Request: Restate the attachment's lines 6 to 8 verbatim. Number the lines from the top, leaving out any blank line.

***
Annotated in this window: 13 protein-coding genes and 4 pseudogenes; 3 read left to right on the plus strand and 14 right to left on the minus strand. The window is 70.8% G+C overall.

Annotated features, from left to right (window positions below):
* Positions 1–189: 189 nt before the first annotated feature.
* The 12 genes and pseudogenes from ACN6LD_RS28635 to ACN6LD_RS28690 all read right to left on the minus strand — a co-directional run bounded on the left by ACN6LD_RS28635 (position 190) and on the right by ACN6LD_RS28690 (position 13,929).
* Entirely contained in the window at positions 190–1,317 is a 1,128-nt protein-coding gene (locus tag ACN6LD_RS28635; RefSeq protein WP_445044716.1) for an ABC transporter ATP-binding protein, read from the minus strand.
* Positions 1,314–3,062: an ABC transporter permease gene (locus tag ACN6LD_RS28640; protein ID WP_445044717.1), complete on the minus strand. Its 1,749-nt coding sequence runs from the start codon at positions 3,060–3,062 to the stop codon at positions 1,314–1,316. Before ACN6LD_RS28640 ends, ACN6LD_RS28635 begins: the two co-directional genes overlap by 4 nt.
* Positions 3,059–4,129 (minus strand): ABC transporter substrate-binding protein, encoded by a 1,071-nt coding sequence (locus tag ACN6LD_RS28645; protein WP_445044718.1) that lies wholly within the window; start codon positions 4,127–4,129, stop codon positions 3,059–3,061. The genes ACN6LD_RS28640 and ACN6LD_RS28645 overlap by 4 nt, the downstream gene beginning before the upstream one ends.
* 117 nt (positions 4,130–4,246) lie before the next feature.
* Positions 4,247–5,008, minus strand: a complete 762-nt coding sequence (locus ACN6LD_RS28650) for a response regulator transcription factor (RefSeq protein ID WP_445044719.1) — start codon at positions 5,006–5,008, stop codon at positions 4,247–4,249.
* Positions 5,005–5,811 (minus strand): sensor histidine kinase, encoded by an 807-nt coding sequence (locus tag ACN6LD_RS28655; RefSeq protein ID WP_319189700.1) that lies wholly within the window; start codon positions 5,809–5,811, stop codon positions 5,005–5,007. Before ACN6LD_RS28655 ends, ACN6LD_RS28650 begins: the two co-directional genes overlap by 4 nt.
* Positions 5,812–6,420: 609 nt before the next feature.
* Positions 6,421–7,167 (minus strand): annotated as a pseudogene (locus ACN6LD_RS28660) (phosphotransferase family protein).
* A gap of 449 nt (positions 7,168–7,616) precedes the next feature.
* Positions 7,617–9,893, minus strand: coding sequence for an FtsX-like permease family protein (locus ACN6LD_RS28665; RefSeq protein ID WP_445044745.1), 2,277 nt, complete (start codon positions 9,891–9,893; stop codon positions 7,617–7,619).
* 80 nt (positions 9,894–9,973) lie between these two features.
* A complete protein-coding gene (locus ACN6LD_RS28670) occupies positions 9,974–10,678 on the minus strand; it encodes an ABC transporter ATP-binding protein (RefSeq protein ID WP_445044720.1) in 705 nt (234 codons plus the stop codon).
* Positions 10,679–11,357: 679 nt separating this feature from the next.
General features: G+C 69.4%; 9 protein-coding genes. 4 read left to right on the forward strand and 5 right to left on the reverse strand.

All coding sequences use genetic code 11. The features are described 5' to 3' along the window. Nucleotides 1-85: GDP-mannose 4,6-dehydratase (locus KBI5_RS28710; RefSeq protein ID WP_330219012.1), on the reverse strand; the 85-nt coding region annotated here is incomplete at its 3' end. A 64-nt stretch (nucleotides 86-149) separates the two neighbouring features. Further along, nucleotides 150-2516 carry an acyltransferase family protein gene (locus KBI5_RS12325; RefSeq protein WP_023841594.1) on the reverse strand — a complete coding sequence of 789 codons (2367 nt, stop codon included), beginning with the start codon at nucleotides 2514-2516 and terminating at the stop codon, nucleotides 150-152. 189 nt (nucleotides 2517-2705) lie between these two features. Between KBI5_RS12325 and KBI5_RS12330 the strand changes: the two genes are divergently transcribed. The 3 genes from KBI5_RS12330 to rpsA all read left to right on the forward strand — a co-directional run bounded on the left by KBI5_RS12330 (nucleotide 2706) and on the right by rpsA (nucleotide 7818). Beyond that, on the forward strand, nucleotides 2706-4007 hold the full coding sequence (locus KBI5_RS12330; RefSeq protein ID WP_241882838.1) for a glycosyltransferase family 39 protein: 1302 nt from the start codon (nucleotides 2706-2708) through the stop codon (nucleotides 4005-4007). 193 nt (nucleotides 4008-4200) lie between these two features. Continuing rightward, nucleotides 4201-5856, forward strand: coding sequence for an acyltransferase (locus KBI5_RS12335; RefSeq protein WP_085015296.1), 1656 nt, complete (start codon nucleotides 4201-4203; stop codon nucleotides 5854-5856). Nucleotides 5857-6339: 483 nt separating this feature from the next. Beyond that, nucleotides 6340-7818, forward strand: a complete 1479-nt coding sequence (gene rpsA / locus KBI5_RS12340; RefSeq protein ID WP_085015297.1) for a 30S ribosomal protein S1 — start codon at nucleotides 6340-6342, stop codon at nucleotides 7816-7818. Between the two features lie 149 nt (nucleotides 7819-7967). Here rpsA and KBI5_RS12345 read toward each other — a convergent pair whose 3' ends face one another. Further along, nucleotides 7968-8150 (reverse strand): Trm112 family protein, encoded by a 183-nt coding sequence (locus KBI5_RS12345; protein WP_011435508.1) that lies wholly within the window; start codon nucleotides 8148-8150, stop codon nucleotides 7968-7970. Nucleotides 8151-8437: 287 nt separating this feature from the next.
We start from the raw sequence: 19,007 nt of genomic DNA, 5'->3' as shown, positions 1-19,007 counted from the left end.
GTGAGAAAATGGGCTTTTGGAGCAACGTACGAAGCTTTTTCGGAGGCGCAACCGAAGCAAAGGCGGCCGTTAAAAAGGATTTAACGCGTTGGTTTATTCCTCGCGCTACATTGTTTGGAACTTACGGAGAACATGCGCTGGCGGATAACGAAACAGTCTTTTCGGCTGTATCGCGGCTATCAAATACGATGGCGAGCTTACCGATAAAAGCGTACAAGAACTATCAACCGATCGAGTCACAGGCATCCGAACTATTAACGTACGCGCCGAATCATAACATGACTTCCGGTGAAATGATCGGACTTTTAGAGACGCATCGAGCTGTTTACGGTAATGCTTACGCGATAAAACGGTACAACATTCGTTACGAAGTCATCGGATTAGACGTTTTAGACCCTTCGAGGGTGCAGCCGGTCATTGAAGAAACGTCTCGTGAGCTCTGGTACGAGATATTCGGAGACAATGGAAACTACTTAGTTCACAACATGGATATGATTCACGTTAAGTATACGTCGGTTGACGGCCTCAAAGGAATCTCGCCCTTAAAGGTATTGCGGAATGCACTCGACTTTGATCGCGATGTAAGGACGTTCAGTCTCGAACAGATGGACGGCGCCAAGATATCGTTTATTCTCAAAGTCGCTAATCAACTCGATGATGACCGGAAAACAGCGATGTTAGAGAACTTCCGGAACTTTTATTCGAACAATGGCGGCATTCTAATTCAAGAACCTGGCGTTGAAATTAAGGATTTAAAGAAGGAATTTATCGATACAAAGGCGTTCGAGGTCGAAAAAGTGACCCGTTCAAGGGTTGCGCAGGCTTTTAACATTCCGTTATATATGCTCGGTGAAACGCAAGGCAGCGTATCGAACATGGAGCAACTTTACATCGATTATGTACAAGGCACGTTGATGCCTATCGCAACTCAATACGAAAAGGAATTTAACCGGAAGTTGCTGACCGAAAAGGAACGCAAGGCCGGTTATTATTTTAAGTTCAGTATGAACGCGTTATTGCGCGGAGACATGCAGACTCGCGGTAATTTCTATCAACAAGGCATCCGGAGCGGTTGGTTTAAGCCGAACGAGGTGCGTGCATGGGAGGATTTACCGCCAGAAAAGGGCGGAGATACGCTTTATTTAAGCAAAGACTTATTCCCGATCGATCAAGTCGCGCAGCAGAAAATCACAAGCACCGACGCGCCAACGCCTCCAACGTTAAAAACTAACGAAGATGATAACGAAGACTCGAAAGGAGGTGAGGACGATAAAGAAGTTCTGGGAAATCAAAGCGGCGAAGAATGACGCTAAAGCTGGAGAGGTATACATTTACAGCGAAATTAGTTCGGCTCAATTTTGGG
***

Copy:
* Positions 1,314–3,062: an ABC transporter permease gene (locus tag ACN6LD_RS28640; protein ID WP_445044717.1), complete on the minus strand. Its 1,749-nt coding sequence runs from the start codon at positions 3,060–3,062 to the stop codon at positions 1,314–1,316. Before ACN6LD_RS28640 ends, ACN6LD_RS28635 begins: the two co-directional genes overlap by 4 nt.
* Positions 3,059–4,129 (minus strand): ABC transporter substrate-binding protein, encoded by a 1,071-nt coding sequence (locus tag ACN6LD_RS28645; protein WP_445044718.1) that lies wholly within the window; start codon positions 4,127–4,129, stop codon positions 3,059–3,061. The genes ACN6LD_RS28640 and ACN6LD_RS28645 overlap by 4 nt, the downstream gene beginning before the upstream one ends.
* 117 nt (positions 4,130–4,246) lie before the next feature.